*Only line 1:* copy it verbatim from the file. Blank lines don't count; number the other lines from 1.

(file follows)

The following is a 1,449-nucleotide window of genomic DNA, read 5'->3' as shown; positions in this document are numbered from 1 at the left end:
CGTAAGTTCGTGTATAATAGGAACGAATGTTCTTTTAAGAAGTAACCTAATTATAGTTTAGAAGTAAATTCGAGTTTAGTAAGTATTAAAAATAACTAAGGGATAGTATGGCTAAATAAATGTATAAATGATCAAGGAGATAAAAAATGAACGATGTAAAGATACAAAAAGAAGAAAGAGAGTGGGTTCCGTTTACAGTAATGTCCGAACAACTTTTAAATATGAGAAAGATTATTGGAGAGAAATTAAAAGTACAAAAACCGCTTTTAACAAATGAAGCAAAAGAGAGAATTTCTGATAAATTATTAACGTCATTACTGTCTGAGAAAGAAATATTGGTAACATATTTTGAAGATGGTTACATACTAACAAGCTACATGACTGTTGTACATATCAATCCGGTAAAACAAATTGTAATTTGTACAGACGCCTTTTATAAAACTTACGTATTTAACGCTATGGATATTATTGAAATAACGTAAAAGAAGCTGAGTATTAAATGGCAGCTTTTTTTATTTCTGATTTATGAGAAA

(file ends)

The following is a 1,449-nucleotide window of genomic DNA, read 5'->3' as shown; positions in this document are numbered from 1 at the left end: